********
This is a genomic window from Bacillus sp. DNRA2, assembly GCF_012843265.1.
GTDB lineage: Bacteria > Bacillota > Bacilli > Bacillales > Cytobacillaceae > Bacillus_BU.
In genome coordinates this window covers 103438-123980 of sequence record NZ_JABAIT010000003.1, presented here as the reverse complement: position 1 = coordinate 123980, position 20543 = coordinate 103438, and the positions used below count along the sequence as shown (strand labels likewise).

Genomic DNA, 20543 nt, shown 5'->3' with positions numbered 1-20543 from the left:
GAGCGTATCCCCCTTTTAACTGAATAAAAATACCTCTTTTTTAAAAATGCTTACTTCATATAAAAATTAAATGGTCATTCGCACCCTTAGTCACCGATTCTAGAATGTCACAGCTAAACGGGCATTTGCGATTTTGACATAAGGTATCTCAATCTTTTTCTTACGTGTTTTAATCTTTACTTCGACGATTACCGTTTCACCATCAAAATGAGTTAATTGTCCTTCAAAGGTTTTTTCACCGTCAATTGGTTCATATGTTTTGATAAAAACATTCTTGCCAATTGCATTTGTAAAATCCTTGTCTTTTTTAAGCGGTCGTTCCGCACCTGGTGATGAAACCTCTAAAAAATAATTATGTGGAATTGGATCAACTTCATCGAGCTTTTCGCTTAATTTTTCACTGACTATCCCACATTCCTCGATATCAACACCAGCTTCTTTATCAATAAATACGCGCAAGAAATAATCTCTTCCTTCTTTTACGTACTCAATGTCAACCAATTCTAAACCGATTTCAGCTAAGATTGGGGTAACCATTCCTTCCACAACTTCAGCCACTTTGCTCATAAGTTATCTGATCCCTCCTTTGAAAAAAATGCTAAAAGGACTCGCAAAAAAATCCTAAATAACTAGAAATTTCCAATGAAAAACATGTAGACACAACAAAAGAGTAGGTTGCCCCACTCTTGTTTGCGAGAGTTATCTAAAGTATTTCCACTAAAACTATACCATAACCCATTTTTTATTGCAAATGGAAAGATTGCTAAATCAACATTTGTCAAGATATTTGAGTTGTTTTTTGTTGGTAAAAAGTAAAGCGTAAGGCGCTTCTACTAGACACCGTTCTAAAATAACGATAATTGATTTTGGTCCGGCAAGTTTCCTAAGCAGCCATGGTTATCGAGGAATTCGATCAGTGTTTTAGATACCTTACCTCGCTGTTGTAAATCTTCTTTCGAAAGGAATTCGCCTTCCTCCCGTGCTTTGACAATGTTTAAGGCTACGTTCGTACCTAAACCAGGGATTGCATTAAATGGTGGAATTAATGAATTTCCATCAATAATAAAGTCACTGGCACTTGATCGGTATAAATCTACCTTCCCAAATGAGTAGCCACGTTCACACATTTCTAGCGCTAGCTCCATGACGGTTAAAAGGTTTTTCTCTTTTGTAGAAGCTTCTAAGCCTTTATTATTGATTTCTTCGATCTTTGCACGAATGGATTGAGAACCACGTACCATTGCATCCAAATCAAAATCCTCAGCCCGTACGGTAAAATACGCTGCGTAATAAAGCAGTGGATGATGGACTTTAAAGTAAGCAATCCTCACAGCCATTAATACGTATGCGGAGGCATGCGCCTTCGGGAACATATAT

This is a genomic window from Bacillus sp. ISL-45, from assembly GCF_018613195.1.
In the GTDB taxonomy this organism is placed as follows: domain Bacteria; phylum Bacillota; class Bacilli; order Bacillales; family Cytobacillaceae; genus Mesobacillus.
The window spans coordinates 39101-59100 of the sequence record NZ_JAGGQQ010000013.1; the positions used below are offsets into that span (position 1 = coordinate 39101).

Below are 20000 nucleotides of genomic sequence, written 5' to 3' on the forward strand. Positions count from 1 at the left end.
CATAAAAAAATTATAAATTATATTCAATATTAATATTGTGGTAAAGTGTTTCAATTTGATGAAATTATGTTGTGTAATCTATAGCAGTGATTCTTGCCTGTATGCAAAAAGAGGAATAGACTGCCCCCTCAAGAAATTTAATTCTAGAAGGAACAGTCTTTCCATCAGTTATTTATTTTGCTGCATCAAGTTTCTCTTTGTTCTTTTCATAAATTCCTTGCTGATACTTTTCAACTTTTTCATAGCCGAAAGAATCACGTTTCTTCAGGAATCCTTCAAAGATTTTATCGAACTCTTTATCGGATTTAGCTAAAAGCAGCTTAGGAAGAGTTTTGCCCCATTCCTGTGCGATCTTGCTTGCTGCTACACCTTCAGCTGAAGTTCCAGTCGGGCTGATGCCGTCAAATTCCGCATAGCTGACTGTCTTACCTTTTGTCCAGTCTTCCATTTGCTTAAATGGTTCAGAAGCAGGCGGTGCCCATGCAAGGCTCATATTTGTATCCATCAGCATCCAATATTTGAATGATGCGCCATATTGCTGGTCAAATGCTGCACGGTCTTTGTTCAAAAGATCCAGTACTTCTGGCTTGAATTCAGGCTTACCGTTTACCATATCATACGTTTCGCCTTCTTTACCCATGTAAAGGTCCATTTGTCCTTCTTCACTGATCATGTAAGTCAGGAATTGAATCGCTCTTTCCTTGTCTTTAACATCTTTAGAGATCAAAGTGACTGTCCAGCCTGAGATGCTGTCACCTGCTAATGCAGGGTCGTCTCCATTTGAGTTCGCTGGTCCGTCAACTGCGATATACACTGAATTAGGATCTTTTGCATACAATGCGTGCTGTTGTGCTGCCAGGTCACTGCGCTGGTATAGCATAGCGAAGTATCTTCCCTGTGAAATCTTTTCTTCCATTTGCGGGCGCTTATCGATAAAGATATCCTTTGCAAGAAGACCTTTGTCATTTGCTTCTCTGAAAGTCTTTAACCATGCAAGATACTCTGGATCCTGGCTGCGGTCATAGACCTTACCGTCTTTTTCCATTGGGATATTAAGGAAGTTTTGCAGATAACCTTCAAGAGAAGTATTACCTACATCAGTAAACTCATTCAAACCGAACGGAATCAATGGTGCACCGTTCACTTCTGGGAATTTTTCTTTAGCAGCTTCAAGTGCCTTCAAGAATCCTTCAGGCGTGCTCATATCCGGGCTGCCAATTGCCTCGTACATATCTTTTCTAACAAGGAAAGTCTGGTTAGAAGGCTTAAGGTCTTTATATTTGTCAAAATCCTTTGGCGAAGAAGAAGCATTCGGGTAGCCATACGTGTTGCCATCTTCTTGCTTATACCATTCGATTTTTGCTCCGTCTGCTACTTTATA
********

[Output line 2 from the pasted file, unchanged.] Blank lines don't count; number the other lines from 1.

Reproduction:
GTDB lineage: Bacteria > Bacillota > Bacilli > Bacillales > Cytobacillaceae > Bacillus_BU.